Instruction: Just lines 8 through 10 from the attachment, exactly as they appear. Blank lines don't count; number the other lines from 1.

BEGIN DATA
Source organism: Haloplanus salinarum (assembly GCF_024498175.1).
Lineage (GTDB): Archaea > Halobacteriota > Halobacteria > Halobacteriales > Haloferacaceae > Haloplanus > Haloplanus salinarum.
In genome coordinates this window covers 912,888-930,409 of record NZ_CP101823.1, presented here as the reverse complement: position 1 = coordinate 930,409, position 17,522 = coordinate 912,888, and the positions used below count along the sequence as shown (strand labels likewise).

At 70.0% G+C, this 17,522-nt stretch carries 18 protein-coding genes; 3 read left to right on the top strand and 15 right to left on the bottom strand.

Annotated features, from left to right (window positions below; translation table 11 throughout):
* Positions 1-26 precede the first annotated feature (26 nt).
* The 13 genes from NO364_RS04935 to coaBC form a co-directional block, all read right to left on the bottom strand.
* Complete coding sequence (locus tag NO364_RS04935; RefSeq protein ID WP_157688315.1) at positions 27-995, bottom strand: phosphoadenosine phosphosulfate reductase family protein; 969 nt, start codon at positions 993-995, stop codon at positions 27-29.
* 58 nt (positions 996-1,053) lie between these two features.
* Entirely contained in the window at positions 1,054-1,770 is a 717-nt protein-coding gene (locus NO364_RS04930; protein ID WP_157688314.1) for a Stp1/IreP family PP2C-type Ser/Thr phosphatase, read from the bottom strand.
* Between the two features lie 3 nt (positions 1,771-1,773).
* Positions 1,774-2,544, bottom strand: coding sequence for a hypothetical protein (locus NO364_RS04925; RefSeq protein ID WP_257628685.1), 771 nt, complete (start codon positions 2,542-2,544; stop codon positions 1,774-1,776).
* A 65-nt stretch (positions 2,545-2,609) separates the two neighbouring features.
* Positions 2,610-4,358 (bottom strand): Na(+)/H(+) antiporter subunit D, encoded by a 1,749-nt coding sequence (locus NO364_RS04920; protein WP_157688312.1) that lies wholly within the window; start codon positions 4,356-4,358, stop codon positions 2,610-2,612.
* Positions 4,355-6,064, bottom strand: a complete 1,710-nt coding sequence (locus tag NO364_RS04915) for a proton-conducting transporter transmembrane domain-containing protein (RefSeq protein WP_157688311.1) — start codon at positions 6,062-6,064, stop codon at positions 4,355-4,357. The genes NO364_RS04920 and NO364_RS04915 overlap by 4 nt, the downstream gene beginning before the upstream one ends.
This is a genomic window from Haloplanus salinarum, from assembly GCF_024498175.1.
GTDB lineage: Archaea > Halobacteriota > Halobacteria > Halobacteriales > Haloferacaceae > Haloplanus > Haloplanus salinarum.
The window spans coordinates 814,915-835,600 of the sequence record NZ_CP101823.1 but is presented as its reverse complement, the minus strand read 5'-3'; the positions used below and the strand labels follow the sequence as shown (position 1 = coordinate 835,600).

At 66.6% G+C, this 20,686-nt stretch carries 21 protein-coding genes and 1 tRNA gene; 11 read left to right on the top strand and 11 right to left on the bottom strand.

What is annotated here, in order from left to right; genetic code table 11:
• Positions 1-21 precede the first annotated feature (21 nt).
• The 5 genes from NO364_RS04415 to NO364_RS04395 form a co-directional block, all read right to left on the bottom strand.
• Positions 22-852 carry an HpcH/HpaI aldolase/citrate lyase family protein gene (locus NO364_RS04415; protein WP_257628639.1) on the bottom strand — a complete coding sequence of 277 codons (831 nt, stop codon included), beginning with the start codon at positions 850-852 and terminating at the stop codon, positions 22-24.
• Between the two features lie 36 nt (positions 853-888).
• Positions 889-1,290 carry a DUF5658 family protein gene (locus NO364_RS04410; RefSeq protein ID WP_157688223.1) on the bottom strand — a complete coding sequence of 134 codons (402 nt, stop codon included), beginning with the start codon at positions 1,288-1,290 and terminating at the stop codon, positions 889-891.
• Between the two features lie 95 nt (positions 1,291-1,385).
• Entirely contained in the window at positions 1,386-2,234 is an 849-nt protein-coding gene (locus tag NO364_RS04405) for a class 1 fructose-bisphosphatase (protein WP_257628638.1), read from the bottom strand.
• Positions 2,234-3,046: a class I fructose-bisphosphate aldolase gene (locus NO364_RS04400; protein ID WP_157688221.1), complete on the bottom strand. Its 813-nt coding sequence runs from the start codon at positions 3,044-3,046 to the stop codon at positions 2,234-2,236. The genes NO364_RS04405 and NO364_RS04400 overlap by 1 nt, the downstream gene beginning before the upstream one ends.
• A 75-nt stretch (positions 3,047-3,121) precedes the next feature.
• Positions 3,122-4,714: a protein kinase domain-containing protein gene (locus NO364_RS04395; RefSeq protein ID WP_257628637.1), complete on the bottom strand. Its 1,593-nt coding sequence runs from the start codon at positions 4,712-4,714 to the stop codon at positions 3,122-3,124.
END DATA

* Complete coding sequence (locus tag NO364_RS04935; RefSeq protein ID WP_157688315.1) at positions 27-995, bottom strand: phosphoadenosine phosphosulfate reductase family protein; 969 nt, start codon at positions 993-995, stop codon at positions 27-29.
* 58 nt (positions 996-1,053) lie between these two features.
* Entirely contained in the window at positions 1,054-1,770 is a 717-nt protein-coding gene (locus NO364_RS04930; protein ID WP_157688314.1) for a Stp1/IreP family PP2C-type Ser/Thr phosphatase, read from the bottom strand.